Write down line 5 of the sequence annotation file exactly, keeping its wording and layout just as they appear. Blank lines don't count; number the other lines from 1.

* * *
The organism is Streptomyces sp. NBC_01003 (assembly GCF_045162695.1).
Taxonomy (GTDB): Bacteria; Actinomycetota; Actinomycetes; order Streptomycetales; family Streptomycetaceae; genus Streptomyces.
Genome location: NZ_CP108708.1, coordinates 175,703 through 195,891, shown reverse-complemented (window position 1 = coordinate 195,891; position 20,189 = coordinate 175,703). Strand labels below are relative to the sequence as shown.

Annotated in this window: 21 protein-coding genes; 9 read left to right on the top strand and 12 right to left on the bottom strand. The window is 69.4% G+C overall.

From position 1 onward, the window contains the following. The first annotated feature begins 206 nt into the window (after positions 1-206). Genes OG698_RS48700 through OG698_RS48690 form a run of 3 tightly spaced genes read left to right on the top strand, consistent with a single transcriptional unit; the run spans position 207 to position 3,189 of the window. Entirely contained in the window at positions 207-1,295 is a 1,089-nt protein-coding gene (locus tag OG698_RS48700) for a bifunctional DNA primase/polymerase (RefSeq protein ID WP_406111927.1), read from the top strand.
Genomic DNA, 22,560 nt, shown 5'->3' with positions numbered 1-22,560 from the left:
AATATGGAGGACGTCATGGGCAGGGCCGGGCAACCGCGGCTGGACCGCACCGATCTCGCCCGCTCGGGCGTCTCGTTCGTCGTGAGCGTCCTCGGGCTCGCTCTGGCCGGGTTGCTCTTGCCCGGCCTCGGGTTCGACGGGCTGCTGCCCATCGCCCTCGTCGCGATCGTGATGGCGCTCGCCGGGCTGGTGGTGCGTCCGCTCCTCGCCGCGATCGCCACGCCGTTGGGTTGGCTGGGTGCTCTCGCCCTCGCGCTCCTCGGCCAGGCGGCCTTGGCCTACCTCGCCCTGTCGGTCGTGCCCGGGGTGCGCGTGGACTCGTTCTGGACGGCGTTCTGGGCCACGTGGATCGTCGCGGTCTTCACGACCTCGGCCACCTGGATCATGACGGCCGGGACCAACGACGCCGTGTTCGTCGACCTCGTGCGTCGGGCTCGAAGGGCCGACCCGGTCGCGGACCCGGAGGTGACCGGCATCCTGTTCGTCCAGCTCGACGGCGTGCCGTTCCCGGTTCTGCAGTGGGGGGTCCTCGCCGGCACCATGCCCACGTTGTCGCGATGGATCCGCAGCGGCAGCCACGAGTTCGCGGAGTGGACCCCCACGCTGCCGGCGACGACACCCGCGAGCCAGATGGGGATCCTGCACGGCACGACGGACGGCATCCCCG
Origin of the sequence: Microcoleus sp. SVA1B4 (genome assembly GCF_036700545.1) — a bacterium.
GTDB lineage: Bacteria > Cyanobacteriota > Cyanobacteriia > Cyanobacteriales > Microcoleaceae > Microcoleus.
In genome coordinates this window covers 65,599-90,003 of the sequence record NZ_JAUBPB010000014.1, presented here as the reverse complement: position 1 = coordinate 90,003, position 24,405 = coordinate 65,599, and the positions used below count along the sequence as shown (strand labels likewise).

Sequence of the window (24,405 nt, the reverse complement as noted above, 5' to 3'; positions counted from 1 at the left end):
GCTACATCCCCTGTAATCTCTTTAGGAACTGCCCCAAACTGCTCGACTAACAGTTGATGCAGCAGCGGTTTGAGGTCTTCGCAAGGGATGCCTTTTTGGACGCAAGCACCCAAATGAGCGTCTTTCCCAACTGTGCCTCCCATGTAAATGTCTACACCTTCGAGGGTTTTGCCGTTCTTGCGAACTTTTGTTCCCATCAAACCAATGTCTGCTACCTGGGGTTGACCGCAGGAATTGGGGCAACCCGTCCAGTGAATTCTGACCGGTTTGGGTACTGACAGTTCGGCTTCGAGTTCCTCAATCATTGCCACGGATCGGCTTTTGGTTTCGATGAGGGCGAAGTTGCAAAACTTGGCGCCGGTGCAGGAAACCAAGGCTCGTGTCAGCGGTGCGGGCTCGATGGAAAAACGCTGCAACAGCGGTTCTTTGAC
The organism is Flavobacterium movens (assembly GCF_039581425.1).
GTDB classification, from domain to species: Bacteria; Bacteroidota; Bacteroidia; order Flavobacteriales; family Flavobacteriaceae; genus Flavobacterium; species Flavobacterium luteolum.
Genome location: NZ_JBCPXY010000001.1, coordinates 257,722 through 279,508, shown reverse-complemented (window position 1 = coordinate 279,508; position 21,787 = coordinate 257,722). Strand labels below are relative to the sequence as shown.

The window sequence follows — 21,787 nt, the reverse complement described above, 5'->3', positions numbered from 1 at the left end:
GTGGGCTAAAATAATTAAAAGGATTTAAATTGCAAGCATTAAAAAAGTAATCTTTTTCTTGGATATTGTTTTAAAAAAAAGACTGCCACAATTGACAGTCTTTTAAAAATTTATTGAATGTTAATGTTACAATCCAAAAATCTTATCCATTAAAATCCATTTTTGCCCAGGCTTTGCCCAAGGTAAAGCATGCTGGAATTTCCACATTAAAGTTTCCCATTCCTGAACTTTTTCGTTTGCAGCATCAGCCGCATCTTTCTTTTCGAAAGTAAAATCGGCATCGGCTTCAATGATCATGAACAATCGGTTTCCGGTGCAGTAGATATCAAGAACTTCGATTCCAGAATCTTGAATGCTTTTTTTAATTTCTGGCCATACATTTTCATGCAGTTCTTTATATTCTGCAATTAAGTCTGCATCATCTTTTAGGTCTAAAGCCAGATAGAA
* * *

From position 1 onward, the window contains the following. The first annotated feature begins 206 nt into the window (after positions 1-206). Genes OG698_RS48700 through OG698_RS48690 form a run of 3 tightly spaced genes read left to right on the top strand, consistent with a single transcriptional unit; the run spans position 207 to position 3,189 of the window. Entirely contained in the window at positions 207-1,295 is a 1,089-nt protein-coding gene (locus tag OG698_RS48700) for a bifunctional DNA primase/polymerase (RefSeq protein ID WP_406111927.1), read from the top strand.